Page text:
where . Clearly, terms involving half-integer powers of will not contribute, and hence the relative correction to Eqn. (17) is of order and is calculable in principle to arbitrary order in . Since , the approximation remains valid even for considerably large positive values of , and becomes increasingly better for large . Negative values do not fare as well though, due to the restriction . See the main text however for a simple way of extending the mass function to , which appears to work well in the regime where -body simulations have been performed.
It is straightforward to check that for fixed , the multiplicity is monotonically decreasing with at large , and the mass function is therefore stable in its extreme tail, as needed. One can also easily check (using ) that the limit recovers the Gaussian Press-Schechter result,
In fact, retaining the leading terms in recovers the MVJ exponential prefactor
Since the Press-Schechter result is known to perform badly when compared with -body simulations, we will follow the usual practice in the literature and prescribe a ratio of non-Gaussian and Gaussian mass functions. Assuming that the Gaussian mass function is well described by the Tinker et al. form Tinker:2008ff (), the final mass function to use is given by Eqn. (3), with a modified definition of as discussed in the main text.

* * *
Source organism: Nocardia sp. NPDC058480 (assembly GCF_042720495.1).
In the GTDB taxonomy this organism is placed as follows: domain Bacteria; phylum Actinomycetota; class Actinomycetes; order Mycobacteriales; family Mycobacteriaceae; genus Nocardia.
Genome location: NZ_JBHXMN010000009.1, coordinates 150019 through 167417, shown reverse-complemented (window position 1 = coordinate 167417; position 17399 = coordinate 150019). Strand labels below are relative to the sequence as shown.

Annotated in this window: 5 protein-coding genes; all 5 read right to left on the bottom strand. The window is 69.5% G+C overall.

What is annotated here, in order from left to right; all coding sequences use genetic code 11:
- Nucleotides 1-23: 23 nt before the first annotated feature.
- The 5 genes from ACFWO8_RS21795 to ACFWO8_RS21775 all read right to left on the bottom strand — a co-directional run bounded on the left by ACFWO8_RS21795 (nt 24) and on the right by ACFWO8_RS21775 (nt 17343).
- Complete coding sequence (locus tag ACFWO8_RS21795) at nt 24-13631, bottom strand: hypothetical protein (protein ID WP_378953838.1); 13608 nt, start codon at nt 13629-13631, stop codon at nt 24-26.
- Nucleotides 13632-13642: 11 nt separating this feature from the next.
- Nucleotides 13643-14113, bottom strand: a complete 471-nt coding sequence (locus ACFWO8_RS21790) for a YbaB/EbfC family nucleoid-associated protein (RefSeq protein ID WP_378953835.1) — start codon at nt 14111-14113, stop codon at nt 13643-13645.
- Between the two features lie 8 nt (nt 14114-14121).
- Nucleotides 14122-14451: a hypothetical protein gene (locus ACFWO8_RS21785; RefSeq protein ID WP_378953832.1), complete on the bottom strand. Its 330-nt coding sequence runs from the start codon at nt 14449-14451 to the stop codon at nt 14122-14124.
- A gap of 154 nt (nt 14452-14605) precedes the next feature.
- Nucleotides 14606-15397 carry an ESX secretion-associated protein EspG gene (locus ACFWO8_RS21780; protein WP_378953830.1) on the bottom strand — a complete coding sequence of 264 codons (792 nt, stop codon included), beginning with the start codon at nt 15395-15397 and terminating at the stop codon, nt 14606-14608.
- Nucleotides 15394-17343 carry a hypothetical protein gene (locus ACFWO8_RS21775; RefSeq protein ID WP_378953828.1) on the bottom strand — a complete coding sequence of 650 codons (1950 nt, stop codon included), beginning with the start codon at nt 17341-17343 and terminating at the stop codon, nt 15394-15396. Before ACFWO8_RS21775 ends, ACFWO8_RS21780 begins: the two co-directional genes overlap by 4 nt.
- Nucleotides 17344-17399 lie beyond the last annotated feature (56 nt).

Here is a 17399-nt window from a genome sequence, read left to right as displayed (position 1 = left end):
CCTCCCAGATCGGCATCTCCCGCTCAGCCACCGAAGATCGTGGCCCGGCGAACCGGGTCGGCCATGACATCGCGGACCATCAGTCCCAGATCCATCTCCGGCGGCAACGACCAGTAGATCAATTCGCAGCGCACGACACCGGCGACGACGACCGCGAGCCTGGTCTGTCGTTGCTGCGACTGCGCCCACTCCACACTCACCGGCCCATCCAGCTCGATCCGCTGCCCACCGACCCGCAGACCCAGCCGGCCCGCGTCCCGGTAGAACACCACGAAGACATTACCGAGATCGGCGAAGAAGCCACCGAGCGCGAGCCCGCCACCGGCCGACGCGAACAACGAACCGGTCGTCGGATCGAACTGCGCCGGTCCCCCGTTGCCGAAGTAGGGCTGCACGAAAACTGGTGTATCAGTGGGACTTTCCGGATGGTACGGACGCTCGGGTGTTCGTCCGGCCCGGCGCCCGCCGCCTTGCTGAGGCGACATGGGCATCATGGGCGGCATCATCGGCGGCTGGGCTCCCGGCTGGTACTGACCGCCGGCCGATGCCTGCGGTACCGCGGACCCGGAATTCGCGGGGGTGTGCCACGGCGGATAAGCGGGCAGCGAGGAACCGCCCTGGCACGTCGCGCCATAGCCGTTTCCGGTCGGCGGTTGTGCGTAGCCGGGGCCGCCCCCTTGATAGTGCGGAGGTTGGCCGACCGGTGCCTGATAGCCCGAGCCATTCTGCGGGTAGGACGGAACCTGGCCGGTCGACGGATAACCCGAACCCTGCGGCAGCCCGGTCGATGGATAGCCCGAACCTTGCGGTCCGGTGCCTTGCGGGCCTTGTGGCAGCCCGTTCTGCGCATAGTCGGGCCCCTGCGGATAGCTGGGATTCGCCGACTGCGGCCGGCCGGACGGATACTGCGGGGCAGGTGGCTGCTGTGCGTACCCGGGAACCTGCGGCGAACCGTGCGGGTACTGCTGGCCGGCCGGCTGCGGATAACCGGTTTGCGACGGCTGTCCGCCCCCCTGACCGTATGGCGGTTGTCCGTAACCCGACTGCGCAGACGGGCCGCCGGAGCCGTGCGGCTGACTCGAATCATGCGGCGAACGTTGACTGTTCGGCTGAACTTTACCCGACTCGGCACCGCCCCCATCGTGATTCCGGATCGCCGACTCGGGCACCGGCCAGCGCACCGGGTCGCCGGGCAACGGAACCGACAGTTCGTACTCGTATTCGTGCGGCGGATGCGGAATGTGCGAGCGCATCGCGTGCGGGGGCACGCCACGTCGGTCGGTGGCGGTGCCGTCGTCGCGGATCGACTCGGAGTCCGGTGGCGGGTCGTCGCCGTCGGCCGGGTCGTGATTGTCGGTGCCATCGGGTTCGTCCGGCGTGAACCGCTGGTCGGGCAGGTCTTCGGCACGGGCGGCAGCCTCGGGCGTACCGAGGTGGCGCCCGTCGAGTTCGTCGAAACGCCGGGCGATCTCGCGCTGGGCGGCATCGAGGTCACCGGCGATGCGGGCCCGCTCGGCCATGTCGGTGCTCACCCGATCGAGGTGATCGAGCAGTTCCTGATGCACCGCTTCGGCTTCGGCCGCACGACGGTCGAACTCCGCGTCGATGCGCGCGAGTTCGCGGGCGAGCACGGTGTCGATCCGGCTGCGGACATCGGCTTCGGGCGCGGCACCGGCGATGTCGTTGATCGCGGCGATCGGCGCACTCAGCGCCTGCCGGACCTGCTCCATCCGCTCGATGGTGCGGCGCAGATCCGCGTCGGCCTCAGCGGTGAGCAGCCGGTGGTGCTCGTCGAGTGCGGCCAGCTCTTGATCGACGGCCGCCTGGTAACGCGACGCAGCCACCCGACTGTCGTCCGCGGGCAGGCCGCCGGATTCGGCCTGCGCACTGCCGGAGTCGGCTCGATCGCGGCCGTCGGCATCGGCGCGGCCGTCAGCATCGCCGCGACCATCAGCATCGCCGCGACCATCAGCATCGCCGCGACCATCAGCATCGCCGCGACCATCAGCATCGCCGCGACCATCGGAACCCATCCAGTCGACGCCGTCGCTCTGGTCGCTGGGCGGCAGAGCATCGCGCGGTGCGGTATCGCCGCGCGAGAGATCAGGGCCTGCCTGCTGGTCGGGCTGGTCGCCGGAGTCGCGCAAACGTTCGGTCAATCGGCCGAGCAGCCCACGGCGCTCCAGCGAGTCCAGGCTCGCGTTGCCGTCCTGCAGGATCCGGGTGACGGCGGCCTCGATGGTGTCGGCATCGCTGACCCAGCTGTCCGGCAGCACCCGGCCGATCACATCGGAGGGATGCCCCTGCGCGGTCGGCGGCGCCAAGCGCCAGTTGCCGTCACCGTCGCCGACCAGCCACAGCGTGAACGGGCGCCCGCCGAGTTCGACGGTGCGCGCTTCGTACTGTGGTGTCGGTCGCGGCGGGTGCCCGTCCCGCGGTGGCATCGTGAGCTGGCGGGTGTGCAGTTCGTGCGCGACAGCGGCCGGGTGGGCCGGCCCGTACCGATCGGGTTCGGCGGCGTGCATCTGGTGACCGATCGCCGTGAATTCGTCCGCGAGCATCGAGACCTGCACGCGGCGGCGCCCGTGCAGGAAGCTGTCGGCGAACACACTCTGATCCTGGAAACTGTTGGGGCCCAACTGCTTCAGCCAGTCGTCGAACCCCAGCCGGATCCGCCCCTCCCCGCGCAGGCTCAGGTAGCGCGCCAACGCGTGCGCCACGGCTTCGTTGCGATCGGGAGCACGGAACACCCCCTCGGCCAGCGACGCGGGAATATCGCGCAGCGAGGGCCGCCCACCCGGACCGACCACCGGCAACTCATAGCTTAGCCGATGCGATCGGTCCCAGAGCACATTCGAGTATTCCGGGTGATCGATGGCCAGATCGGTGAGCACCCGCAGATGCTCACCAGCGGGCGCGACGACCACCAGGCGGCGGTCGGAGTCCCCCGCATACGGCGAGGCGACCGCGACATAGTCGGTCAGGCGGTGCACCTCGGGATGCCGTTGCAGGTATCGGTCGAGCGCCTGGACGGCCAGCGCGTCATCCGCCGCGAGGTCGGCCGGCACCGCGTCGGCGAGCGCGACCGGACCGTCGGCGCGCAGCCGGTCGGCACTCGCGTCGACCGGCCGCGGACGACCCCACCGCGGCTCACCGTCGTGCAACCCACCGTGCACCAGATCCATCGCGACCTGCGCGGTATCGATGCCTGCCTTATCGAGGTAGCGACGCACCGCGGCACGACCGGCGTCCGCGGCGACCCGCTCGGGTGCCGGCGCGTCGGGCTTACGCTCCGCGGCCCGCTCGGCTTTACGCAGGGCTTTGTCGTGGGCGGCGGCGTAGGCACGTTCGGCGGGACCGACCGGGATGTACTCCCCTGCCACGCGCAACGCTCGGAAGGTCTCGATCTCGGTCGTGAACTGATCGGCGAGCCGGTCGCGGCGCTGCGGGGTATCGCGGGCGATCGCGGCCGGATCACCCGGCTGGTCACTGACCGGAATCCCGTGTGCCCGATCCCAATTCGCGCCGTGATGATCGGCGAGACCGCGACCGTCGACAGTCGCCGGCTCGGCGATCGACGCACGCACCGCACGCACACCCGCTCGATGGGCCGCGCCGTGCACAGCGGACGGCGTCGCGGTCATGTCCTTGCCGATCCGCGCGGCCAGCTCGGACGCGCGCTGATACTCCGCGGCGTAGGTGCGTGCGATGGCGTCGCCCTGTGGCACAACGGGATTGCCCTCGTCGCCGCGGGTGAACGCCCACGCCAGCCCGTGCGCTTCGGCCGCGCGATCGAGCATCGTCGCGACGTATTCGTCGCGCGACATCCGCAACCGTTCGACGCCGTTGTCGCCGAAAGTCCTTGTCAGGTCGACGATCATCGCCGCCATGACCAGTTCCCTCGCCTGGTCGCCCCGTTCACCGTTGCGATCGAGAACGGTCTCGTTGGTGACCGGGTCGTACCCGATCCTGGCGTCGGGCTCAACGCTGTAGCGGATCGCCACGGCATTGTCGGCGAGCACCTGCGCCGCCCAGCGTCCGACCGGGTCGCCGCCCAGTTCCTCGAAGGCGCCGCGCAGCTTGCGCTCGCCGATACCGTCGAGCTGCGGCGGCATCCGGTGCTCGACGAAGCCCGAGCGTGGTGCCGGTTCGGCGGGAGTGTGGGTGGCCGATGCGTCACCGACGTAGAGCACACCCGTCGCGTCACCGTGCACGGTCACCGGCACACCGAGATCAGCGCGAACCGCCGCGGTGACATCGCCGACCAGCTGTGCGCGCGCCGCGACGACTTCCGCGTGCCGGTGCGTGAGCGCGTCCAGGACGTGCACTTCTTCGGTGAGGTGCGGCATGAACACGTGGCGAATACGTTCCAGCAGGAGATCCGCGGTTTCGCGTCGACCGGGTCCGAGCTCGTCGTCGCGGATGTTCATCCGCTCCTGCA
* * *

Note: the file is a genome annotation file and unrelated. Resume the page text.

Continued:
- (1) J. M. Maldacena, JHEP 0305, 013 (2003) [arXiv:astro-ph/0210603].
- (2) V. Acquaviva, N. Bartolo, S. Matarrese and A. Riotto, Nucl. Phys. B 667, 119 (2003) [arXiv:astro-ph/0209156].
- (3) V. Desjacques and U. Seljak, Class. Quant. Grav. 27, 124011 (2010) [arXiv:1003.5020 [astro-ph.CO]].
- (4) E. Komatsu et al. [ WMAP Collaboration ], Astrophys. J. Suppl. 192, 18 (2011). [arXiv:1001.4538 [astro-ph.CO]].
- (5) A. Slosar, et al., JCAP 0808 (2008) 031 [arXiv:0805.3580 [astro-ph]].
- (6) E. Sefusatti, et al., JCAP 0912, 022 (2009). [arXiv:0906.0232 [astro-ph.CO]].
- (7) M. LoVerde, A. Miller, S. Shandera and L. Verde, JCAP 0804 (2008) 014 [arXiv:0711.4126 [astro-ph]].
- (8) A. Riotto, M. S. Sloth, Phys. Rev. D83, 041301 (2011). [arXiv:1009.3020 [astro-ph.CO]].
- (9) C. T. Byrnes, S. Nurmi, G. Tasinato, D. Wands, JCAP 1002, 034 (2010). [arXiv:0911.2780 [astro-ph.CO]].
- (10) C. Fedeli, C. Carbone, L. Moscardini and A. Cimatti, arXiv:1012.2305 [astro-ph.CO].
- (11) C. Cunha, D. Huterer and O. Dore, Phys. Rev. D 82 (2010) 023004 [arXiv:1003.2416 [astro-ph.CO]].
- (12) B. Sartoris, et al., Mon. Not. Roy. Astron. Soc. 407, 2339 (2010), arXiv:1003.0841 [astro-ph.CO].
- (13) R. Jimenez, L. Verde, Phys. Rev. D80, 127302 (2009). [arXiv:0909.0403 [astro-ph.CO]].
- (14) L. Cayón, C. Gordon, J. Silk, [arXiv:1006.1950 [astro-ph.CO]], MNRAS in press.
- (15) B. Hoyle, R. Jimenez, L. Verde, [arXiv:1009.3884 [astro-ph.CO]].